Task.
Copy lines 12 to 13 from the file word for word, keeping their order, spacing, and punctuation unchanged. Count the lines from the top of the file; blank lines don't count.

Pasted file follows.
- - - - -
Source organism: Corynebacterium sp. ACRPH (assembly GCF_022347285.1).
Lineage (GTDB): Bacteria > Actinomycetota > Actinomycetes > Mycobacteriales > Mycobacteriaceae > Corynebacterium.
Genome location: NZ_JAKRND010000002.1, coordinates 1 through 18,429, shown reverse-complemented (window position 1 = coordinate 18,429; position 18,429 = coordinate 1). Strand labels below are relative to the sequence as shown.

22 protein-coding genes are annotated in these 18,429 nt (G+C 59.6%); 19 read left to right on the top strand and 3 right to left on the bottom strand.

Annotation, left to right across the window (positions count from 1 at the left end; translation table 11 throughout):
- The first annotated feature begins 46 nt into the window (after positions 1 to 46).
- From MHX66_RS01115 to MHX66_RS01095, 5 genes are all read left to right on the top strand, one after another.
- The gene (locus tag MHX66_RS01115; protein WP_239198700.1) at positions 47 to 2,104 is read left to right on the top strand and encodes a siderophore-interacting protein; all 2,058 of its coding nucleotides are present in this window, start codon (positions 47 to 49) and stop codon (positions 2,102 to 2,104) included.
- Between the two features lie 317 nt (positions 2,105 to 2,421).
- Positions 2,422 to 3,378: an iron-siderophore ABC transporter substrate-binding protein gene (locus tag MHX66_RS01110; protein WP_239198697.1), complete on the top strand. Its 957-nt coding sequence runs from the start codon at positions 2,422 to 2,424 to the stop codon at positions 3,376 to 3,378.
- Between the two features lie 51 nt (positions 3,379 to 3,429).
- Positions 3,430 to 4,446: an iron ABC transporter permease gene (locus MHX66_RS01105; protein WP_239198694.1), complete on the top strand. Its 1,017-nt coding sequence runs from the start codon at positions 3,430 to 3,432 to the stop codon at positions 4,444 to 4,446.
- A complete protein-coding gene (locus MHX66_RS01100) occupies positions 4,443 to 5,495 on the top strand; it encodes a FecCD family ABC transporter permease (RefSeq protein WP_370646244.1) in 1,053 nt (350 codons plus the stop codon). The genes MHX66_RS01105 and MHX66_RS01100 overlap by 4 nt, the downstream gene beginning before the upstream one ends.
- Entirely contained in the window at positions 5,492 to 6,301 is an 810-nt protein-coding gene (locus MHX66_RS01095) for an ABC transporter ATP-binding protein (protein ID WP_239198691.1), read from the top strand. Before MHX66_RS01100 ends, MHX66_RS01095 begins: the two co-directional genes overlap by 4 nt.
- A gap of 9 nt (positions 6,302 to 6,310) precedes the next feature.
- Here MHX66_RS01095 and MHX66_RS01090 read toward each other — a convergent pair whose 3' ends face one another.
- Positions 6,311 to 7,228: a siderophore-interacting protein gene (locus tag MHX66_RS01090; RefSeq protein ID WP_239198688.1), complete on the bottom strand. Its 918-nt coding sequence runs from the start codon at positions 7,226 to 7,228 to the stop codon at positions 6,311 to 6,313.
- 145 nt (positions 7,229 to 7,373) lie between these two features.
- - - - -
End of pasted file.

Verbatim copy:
- Positions 3,430 to 4,446: an iron ABC transporter permease gene (locus MHX66_RS01105; protein WP_239198694.1), complete on the top strand. Its 1,017-nt coding sequence runs from the start codon at positions 3,430 to 3,432 to the stop codon at positions 4,444 to 4,446.
- A complete protein-coding gene (locus MHX66_RS01100) occupies positions 4,443 to 5,495 on the top strand; it encodes a FecCD family ABC transporter permease (RefSeq protein WP_370646244.1) in 1,053 nt (350 codons plus the stop codon). The genes MHX66_RS01105 and MHX66_RS01100 overlap by 4 nt, the downstream gene beginning before the upstream one ends.